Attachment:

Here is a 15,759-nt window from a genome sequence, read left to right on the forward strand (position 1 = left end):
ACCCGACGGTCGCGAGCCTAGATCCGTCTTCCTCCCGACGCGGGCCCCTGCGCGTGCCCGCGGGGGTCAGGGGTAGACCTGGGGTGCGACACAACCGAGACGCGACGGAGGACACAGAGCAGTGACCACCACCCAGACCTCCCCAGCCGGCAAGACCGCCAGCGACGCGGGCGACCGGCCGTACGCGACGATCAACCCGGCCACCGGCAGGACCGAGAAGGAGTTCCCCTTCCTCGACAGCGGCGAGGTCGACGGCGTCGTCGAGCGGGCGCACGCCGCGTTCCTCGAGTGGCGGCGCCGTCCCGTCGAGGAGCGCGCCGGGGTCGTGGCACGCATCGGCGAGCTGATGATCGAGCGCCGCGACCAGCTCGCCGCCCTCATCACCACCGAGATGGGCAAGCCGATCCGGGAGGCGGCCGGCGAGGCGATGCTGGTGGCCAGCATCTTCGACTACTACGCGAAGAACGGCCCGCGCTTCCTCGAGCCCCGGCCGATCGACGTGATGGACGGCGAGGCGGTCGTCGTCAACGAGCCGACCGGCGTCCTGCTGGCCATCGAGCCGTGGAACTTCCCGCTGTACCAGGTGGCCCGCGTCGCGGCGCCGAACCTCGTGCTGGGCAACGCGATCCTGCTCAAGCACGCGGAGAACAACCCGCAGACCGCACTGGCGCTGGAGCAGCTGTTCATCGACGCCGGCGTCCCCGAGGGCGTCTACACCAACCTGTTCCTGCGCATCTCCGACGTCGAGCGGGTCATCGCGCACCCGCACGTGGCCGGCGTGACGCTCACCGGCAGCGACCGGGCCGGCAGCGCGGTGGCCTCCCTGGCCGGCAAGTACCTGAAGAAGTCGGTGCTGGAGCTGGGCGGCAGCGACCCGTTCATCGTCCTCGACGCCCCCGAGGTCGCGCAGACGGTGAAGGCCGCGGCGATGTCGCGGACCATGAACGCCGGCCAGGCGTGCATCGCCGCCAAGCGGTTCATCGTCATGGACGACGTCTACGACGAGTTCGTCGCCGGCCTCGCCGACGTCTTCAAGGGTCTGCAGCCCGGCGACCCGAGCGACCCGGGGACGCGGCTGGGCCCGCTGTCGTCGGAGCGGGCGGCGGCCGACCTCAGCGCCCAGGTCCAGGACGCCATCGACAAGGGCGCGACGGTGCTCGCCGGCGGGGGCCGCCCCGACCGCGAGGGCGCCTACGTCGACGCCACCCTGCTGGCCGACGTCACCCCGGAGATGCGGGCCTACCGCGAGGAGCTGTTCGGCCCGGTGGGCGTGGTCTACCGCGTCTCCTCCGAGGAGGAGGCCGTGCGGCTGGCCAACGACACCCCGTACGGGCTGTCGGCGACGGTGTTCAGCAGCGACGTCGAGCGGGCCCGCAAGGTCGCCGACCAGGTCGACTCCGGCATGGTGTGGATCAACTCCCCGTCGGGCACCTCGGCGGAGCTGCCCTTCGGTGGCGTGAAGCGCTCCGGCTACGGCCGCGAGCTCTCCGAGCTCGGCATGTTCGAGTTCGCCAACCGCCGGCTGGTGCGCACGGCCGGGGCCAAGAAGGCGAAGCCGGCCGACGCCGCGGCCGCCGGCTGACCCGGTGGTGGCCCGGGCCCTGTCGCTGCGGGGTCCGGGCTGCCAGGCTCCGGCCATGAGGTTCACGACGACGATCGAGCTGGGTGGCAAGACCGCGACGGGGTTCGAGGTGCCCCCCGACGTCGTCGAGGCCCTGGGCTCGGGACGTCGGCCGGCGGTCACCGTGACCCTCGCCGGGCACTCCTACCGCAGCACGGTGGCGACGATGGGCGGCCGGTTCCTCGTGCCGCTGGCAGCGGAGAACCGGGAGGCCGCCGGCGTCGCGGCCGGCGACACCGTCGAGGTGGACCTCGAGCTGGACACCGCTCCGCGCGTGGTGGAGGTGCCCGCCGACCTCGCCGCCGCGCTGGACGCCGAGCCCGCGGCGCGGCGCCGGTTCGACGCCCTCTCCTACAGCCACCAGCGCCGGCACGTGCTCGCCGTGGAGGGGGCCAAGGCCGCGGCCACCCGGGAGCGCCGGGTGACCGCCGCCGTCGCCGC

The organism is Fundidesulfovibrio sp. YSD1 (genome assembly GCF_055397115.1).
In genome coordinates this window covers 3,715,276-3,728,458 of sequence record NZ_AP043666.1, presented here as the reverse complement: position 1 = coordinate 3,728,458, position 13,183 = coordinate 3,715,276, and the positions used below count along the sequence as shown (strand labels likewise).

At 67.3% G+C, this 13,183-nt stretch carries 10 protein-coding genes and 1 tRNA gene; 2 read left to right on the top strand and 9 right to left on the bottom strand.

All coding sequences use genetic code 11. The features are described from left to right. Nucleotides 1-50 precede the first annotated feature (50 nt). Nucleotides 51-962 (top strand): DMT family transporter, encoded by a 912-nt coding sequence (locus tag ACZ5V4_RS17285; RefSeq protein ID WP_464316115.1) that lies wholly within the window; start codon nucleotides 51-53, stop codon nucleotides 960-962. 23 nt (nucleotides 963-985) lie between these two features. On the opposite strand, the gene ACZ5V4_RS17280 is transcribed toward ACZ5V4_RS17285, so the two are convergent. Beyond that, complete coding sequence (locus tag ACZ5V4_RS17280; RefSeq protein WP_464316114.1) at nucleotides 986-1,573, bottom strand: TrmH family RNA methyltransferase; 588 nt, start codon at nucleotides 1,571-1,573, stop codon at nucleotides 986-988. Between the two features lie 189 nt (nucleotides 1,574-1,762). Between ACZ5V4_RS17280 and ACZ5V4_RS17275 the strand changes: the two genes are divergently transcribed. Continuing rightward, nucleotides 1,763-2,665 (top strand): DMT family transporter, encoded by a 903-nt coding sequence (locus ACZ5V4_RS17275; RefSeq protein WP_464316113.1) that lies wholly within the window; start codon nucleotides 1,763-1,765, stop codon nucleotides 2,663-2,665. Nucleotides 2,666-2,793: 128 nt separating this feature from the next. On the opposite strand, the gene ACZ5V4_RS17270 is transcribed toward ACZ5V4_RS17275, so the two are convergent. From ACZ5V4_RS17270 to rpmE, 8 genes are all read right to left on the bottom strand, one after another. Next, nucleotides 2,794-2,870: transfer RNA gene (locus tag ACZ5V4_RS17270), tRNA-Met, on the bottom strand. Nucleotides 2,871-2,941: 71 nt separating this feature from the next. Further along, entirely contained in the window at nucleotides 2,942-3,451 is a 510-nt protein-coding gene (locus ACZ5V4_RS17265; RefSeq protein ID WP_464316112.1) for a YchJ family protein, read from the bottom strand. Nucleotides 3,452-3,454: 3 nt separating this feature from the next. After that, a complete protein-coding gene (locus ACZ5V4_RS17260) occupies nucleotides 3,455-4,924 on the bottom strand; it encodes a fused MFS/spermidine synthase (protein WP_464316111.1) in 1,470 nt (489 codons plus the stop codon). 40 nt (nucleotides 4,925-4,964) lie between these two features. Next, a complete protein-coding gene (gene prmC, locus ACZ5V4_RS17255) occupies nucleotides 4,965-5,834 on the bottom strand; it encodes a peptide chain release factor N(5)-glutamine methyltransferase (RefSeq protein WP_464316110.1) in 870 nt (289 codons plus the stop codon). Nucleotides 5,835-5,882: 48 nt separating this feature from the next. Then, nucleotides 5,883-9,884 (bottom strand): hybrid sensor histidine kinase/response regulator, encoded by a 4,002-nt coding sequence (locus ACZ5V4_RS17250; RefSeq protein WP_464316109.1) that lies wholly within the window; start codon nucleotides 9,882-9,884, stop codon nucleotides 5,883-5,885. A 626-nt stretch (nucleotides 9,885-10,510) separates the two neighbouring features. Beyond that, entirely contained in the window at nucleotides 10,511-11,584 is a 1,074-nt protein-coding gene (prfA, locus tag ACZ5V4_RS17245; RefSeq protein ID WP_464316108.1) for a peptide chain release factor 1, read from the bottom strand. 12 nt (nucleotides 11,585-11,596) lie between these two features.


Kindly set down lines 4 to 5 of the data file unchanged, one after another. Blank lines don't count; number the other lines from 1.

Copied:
In genome coordinates this window covers 3,715,276-3,728,458 of sequence record NZ_AP043666.1, presented here as the reverse complement: position 1 = coordinate 3,728,458, position 13,183 = coordinate 3,715,276, and the positions used below count along the sequence as shown (strand labels likewise).

At 67.3% G+C, this 13,183-nt stretch carries 10 protein-coding genes and 1 tRNA gene; 2 read left to right on the top strand and 9 right to left on the bottom strand.